Driver won’t face criminal charges

Although the senior citizen who plowed into a group of children outside Ralston Middle School on May 2 will not face criminal charges for the accident, his driver’s license may be revoked.

As is often the case following traffic accidents, the Belmont Police Department requested that 70-year-old Mauro Yan undergo a driving re-examination to determine whether he is competent behind the wheel of a vehicle.

On Wednesday, Chief Deputy District Attorney Steve Wagstaffe said he had closed the case and that the district attorney would not press charges against Yan.

“After reading the witness statements, reviewing the case and visiting the accident scene, I do not believe that criminal charges are warranted based on the facts of the case,” he said.

Yan lost control of his 2004 Honda Pilot on May 2. The vehicle jumped a parking-lot curb, crashing into a group of eighth-graders, trapping three under the carriage of the vehicle and injuring several others nearby. In all, 13 students were transported to local hospitals with injuries ranging from scrapes and bruises to a broken pelvis and a lacerated kidney.

Belmont police Lt. Dan DeSmidt said a request for re-examination of Yan’s license was placed with the Department of Motor Vehicles as soon as theinvestigation was completed and found that no mechanical problems were at fault.

Yan still has a valid driver’s license, because it was not revoked by the Belmont Police Department, but a failed test will lead to its revocation.

Ralston Middle School parent Bruce Solomon — whose son is graduating on Friday — said he never felt Yan had committed a crime.

“I don’t think it was malicious, I don’t think it was intentional. He didn’t want it to happen,” Solomon said. “Hopefully if any of us made a mistake, someone would stand back and look at whether it was intentional or not.”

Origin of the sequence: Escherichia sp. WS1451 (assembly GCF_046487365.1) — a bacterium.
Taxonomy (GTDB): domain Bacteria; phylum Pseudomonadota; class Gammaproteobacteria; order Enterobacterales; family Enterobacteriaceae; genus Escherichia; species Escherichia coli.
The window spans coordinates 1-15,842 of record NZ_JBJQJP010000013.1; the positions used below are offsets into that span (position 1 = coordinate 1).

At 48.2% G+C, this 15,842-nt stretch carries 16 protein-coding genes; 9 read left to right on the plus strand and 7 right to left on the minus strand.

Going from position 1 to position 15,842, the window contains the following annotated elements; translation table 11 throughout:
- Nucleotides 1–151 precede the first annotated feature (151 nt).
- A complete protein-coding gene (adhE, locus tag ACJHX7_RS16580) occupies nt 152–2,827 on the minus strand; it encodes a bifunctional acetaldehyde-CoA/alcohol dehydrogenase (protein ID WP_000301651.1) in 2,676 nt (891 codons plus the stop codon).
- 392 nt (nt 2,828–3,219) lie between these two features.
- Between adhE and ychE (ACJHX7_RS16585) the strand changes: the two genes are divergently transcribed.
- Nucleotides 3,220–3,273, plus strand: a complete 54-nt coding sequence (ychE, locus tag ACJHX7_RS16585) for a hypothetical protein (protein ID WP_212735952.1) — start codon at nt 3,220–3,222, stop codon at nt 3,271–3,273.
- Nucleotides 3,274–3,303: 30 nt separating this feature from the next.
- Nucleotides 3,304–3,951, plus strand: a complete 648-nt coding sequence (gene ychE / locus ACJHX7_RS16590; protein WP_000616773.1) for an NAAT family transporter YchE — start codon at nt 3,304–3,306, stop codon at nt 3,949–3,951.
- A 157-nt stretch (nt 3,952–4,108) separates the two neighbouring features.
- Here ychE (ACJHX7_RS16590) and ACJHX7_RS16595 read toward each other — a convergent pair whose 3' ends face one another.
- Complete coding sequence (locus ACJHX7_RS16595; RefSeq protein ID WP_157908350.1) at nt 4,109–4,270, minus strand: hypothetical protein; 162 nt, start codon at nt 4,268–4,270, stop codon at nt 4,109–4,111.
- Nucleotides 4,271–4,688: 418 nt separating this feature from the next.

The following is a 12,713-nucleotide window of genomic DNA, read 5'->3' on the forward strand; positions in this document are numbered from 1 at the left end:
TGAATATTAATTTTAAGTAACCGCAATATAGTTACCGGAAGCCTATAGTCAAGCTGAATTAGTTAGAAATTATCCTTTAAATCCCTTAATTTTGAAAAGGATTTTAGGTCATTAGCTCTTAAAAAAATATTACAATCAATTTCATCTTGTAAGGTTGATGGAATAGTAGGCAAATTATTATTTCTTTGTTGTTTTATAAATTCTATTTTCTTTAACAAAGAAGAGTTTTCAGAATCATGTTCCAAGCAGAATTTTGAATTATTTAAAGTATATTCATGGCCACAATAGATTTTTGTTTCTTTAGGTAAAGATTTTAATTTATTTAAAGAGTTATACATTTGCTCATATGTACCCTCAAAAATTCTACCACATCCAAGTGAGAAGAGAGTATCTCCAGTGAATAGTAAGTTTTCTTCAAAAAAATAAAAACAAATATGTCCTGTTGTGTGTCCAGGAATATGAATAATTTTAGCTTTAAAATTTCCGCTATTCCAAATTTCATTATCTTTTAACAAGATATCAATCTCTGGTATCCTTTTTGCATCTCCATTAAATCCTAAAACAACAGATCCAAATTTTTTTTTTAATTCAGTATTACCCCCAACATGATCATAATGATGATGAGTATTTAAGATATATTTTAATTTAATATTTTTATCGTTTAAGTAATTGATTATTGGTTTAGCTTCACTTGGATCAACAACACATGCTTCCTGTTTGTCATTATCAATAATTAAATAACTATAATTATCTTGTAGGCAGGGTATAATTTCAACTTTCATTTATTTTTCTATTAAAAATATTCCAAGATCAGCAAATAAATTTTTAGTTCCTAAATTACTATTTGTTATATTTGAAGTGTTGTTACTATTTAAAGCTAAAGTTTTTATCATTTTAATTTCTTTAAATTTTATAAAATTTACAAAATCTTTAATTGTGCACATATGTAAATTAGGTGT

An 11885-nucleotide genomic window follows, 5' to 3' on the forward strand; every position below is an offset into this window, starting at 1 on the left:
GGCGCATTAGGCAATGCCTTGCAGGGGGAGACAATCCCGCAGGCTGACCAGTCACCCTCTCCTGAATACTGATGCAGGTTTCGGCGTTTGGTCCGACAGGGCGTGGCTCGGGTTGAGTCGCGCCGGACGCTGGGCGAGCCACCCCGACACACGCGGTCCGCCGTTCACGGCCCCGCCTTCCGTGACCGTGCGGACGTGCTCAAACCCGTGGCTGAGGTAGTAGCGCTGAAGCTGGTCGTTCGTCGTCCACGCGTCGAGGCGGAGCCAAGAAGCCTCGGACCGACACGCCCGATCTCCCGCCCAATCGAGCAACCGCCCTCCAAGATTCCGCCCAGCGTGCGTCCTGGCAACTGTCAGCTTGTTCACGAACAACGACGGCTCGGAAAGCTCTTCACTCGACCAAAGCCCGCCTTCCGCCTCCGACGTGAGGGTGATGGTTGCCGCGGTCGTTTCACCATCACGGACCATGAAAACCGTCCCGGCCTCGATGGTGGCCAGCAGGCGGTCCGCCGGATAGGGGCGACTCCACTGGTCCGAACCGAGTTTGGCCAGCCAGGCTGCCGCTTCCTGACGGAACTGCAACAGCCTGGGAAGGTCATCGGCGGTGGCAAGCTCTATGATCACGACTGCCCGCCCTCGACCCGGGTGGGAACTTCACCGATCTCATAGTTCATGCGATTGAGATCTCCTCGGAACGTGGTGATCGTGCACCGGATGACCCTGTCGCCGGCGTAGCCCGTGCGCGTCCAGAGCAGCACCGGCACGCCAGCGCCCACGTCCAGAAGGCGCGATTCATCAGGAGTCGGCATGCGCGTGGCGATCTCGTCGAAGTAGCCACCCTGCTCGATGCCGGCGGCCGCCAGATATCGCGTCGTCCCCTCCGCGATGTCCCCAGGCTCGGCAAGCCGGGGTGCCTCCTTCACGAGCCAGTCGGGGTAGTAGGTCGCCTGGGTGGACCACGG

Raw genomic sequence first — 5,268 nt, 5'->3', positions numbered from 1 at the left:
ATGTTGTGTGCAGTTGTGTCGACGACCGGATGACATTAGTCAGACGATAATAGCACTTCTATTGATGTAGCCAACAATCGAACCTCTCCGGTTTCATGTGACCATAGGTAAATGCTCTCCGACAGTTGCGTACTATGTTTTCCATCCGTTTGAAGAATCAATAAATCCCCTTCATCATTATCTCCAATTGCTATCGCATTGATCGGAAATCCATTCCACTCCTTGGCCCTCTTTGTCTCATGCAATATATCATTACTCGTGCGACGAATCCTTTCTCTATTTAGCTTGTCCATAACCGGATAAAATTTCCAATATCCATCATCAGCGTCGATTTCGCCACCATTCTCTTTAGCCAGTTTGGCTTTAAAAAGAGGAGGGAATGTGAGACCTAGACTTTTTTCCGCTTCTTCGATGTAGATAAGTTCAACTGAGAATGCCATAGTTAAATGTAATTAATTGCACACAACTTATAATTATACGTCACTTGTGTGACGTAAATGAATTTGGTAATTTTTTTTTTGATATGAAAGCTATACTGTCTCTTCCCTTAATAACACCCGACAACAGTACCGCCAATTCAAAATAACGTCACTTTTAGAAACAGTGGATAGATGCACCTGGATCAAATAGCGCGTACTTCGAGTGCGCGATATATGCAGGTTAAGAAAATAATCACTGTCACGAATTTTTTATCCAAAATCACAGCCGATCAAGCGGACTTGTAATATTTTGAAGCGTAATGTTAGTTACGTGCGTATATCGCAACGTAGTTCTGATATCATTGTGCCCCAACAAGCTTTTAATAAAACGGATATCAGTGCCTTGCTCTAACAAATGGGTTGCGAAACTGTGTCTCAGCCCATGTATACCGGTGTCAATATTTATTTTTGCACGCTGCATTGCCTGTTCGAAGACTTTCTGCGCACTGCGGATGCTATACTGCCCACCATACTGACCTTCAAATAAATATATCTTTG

According to the DMV, Yan has approximately 10 days from the issuing of the notice for re-examination to schedule an appointment. If he passes the test, his license will be renewed for regular use.

Each year, approximately 80,000 of these examinations are given, and in 2005, 45,000 licenses were revoked as a result.

The most common referrals come from law enforcement departments, physicians and family members.

jgoldman@examiner.com

Bay Area NewsLocal

If you find our journalism valuable and relevant, please consider joining our Examiner membership program.
Find out more at www.sfexaminer.com/join/

Just Posted

Folks wave from the side of a Muni cable car as it heads down Powell Street after cable car service returns from a 16-month COVID absence on Monday, Aug. 2, 2021. (Kevin N. Hume/The Examiner)
San Francisco’s cable cars return after 16-month absence

San Francisco’s cable cars are back, and they’re free for passengers to… Continue reading

Blue California often is the target of criticism by conservative media, but now is receiving critical attention from liberal writers. Pictured: The State Capitol. (Photo by Anne Wernikoff for CalMatters)
Why is California now being criticized from the left?

California being what it is – a very large state with a… Continue reading

Tiffany Carter, owner of Boug Cali West Coast Creole Shack in San Francisco’s La Cocina Marketplace, was dismayed by gentrification she found when she returned to her hometown to start a business. (Kevin N. Hume/The Examiner)
SF Black Wallstreet: Helping residents build wealth, reclaim spaces they’ve had to leave

Tiffany Carter moved back to her hometown of San Francisco five years… Continue reading

Steven Buss, left, and Sachin Agarwal co-founded Grow SF, which plans to produce election voter guides offering a moderate agenda. (Kevin N. Hume/The Examiner)
Grow SF: New tech group aims to promote moderate ideals to political newcomers

Sachin Agarwal has lived in San Francisco for 15 years. But the… Continue reading

Most Read